References of "Dehon, Hedwige"
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See detailThe verbal overshadowing effect in children and adults is unrelated to the specific content of descriptions
Vanootighem, Valentine ULg; Brédart, Serge ULg; Dehon, Hedwige ULg

Poster (2016, July 21)

Verbal descriptions of unfamiliar faces have been found to impair later identification of these faces in children and adults, a phenomenon known as the “verbal overshadowing effect” (VOE, Schooler and ... [more ▼]

Verbal descriptions of unfamiliar faces have been found to impair later identification of these faces in children and adults, a phenomenon known as the “verbal overshadowing effect” (VOE, Schooler and Engstler-Schooler, 1990). The present study thoroughly examined the person descriptive abilities of 7–8, 10–11, and 13–14-year-old children and adults and their influence on later identification performance. Our aim was to specifically assess the prediction of the “content” account suggesting that a verbal overshadowing arises because participants generate an inadequate verbal description and later rely upon it during retrieval. Results showed a verbal overshadowing effect in all age groups but neither accuracy, length nor content of descriptions were found to be associated with identification accuracy. [less ▲]

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See detailComparison of individuals’ susceptibility to false memory induced by both DRM and misinformation paradigms involving emotional material
Martial, Charlotte ULg; Dehon, Hedwige ULg

Poster (2015, September)

False memories induced by the DRM procedure (“Deese, Roediger and McDermott”; Deese, 1959; Roediger & McDermott, 1995) or the misinformation procedure (in which a person’s recollection of a witnessed ... [more ▼]

False memories induced by the DRM procedure (“Deese, Roediger and McDermott”; Deese, 1959; Roediger & McDermott, 1995) or the misinformation procedure (in which a person’s recollection of a witnessed event is altered after exposure to misinformation about this event; Loftus et al., 1978) are due to errors in source monitoring processes (e.g., Johnson et al., 1993) and one might expect the correlation between these false memories quite positive. However, the few laboratory studies comparing the DRM paradigm and the misinformation paradigm show small (Zhu et al., 2013) or no correlation (Ost et al., 2013) between the false memories elicited by these procedures. However, these studies vary in terms of methodological details. For instance, false memories from the misinformation procedure involved emotional content while those from the DRM procedure only included neutral materials. This study investigated the relationship between false memories induced by two different paradigms (a DRM task and a misinformation procedure) both involving an emotional material. Participants (N = 154) completed an emotional variant of the DRM (neutral, positive and negative lists) and the misinformation (neutral, positive and negative images) procedures and their performances on both tasks were compared. Although both paradigms reliably induced false memories in participants, our analyses revealed only a marginally weak positive correlation (r = .147, p = .051) between misinformation and DRM false memories using emotional variants. These results support the idea that DRM and misinformation false memories are underpinned by (at least in part) different mechanisms and that the previous mixed results were not due to the specific content of the DRM or the misinformation task used. [less ▲]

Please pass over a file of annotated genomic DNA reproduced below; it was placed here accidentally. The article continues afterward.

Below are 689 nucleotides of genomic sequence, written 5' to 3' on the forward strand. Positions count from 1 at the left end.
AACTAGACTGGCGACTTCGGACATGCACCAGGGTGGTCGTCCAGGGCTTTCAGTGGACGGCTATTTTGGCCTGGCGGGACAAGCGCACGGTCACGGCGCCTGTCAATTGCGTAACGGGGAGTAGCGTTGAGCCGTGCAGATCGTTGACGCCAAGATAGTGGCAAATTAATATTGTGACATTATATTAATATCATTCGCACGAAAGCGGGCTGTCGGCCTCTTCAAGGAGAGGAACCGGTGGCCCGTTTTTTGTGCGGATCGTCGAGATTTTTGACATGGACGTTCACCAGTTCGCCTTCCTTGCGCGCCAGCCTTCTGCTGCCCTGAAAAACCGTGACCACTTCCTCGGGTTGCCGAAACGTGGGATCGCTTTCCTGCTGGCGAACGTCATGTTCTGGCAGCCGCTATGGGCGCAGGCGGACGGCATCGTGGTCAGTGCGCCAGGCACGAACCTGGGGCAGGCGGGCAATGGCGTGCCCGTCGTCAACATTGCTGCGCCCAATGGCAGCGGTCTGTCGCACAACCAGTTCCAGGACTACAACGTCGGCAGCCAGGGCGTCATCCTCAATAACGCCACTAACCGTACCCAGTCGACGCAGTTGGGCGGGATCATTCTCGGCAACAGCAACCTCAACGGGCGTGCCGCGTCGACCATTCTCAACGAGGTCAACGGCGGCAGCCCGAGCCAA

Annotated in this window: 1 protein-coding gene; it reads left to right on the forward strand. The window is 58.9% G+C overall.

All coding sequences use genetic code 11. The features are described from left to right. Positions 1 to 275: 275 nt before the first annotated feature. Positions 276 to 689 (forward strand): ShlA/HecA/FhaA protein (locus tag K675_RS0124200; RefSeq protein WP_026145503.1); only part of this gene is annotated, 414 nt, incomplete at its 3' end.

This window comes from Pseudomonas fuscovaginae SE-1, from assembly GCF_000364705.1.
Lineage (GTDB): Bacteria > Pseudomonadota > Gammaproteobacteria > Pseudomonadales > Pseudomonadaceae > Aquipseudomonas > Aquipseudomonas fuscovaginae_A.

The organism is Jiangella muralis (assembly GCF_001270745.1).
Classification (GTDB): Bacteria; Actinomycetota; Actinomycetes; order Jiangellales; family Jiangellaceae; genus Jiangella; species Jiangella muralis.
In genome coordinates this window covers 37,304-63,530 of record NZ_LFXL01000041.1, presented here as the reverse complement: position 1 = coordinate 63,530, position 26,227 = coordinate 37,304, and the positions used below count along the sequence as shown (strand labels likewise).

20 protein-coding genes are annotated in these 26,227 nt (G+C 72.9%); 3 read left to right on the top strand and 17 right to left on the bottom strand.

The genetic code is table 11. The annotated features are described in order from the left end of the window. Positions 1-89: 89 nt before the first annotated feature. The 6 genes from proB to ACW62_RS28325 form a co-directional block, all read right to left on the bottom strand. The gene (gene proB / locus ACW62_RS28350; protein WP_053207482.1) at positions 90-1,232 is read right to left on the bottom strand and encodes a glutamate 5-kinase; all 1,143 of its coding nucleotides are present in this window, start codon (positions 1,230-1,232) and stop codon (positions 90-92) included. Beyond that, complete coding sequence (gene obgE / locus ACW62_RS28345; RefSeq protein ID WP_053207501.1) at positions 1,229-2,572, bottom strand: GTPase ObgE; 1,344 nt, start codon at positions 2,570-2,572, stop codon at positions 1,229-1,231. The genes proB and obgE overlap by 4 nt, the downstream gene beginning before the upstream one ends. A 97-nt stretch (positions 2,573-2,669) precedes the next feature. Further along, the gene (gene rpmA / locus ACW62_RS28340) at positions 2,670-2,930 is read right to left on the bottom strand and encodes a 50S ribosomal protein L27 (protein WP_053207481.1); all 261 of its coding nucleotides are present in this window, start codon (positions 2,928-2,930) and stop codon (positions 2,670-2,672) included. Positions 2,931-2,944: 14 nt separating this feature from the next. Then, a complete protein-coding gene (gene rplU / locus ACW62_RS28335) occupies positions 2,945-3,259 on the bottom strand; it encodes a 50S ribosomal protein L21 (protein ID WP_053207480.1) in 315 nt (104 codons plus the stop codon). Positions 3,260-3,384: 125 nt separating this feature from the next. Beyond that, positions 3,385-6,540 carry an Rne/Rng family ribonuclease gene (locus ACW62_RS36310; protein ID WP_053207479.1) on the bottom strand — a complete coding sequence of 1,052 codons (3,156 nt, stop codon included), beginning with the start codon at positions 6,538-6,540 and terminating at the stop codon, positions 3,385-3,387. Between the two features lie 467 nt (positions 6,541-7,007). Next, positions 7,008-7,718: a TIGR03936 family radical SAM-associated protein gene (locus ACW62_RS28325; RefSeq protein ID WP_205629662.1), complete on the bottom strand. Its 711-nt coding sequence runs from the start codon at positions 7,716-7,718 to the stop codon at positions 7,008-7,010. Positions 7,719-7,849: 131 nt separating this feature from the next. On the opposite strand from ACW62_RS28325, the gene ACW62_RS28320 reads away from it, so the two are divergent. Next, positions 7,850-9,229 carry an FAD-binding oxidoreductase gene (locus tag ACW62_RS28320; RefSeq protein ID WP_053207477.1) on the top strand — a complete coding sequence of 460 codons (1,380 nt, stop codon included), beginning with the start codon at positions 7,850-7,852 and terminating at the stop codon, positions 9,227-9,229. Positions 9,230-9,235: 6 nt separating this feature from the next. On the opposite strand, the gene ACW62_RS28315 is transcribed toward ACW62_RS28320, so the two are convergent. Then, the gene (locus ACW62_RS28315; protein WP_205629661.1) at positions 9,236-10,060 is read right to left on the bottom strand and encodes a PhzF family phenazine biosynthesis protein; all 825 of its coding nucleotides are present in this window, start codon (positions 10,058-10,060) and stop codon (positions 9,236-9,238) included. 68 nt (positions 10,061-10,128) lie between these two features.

Detailed reference viewed: 39 (3 ULg)
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See detailPsychopathy and emotions: would emotional distancing make more efficient in cognitive tasks?
Grandjean, Sylvie; Dehon, Hedwige ULg; Blavier, Adelaïde ULg et al